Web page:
Richard Freeman on 28 Apr 2010 12:04:03 -0700

[Date Prev] [Date Next] [Thread Prev] [Thread Next] [Date Index] [Thread Index]

Re: [PLUG] Some musings on shell scripts and Linux admin 101

On 04/28/2010 10:53 AM, Mike Leone wrote:
> When you create a user in Linux, they all seem to get a "primary group"
> of their very own. For example, if I create user Mike, the primary group
> is Mike. No one else is in that group; it's just me. I can add Mike to
> other groups, however.

That varies considerably by distro.  What you describe is what I've seen 
called the user-group approach.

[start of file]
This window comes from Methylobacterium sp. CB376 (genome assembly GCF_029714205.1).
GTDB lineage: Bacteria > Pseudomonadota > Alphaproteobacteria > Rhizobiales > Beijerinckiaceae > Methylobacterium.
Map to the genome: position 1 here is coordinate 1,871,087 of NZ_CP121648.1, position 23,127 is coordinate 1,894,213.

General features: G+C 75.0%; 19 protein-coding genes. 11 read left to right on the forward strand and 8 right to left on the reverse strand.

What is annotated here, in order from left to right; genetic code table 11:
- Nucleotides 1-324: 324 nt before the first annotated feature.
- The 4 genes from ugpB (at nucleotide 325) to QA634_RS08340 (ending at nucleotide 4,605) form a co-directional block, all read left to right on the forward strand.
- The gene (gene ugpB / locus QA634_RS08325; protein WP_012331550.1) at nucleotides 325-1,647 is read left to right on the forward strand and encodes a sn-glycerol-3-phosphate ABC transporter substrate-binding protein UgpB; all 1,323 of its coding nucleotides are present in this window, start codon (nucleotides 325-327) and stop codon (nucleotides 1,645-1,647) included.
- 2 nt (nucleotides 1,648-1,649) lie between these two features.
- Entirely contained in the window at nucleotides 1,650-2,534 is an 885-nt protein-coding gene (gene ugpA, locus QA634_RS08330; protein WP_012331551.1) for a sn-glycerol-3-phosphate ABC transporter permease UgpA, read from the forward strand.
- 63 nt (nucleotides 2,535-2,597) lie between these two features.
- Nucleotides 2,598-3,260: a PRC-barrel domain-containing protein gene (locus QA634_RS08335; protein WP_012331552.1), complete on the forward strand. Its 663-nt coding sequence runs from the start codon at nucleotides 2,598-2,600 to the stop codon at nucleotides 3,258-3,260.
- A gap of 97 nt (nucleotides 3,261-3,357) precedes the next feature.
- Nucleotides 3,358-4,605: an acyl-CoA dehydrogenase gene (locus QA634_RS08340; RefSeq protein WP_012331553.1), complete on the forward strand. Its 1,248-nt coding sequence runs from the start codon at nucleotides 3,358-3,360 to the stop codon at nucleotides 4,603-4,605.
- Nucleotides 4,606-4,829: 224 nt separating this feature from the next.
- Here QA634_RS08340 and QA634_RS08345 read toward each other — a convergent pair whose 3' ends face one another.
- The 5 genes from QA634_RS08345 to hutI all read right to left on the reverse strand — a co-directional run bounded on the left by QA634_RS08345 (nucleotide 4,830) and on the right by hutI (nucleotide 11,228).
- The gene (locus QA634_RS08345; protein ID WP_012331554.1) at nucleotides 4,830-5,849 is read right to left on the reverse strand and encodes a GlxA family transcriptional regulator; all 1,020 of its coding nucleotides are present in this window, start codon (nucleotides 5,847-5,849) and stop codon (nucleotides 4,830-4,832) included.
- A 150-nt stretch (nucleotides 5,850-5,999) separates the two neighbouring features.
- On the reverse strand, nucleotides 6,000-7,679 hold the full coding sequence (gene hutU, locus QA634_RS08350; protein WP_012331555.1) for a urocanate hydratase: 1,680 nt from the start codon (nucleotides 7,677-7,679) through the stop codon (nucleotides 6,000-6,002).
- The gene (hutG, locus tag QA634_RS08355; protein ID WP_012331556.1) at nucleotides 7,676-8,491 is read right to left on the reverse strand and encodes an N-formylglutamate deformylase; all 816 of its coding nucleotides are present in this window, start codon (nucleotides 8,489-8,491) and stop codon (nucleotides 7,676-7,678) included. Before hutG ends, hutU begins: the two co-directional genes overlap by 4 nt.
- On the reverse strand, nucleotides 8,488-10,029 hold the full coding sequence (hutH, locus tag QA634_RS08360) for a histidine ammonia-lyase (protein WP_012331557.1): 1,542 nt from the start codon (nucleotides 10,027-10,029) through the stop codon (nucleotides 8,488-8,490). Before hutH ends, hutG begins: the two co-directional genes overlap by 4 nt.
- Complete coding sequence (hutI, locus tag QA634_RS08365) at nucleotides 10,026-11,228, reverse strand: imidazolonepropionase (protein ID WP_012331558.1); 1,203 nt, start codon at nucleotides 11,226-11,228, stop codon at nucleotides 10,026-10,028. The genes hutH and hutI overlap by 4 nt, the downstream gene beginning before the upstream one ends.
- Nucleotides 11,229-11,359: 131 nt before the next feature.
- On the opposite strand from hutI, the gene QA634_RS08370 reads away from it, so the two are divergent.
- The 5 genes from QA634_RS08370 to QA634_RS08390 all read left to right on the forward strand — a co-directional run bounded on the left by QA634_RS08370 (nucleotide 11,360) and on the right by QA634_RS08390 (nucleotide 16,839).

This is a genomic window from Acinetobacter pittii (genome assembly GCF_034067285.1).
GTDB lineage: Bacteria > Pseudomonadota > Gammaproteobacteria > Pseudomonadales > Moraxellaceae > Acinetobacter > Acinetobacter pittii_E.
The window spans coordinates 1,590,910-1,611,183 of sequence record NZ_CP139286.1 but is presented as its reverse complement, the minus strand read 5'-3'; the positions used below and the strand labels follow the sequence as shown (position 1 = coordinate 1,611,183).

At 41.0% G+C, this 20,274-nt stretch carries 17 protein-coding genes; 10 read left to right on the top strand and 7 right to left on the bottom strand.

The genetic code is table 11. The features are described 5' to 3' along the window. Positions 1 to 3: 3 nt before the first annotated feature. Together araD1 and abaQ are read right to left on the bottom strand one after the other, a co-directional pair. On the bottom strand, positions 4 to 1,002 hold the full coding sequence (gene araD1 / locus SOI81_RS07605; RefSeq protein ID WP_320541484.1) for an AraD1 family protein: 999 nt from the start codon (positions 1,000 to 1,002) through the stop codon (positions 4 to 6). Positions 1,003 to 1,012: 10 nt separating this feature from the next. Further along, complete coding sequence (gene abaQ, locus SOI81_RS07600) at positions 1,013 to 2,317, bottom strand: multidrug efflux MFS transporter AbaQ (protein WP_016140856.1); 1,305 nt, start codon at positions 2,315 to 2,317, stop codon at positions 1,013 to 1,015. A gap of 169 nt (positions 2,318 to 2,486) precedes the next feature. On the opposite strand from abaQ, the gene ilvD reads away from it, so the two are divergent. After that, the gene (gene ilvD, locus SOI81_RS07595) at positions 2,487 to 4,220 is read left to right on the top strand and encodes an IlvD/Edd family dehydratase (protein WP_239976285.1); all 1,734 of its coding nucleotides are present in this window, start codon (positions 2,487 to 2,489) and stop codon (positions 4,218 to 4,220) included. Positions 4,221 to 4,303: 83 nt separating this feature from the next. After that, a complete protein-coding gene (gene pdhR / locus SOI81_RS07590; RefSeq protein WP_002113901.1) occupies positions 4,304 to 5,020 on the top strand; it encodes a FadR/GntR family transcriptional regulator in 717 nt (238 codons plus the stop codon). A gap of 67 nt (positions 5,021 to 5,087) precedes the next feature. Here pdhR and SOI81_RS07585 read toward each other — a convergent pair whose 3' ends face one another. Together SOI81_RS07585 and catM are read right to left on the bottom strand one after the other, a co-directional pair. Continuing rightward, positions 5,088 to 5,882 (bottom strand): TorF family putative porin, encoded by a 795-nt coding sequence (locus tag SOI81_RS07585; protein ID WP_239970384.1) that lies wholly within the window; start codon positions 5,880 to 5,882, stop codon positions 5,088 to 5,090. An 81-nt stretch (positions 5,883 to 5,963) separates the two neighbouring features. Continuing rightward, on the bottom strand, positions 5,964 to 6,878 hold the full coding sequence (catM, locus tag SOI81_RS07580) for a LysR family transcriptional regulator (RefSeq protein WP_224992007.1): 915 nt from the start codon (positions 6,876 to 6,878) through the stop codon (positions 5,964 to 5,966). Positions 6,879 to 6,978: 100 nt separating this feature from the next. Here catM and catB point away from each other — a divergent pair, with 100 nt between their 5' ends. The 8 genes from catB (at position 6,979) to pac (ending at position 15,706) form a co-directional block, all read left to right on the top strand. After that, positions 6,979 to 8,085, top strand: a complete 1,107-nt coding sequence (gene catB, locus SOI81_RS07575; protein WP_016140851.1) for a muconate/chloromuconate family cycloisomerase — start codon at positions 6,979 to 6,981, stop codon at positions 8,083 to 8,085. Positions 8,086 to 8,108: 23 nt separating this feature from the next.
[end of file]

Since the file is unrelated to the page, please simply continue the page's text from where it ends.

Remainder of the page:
The advantage of this approach is that you can set a umask of 0007 
instead of 0077, so that groups have read/write access to files by 
default.  Then for group-related directories you can set the setgid bit 
on the directory so that files created inside it inherit the group, and 
since everybody has a umask of 007 their files are accessible by the 
whole group.

If you put all your users in a single primary group called users or 
something like that, then you will probably set a umask of 0077, which 
means that in a shared directory users will need to remember to reset 
their umask or manually manage permissions (or you can use cron jobs/etc 
to micromanage permissions).

I just wanted to clarify what was likely the thinking of whoever created 
the defaults of your distro.  Both approaches have pros and cons.

Philadelphia Linux Users Group         --
Announcements -
General Discussion  --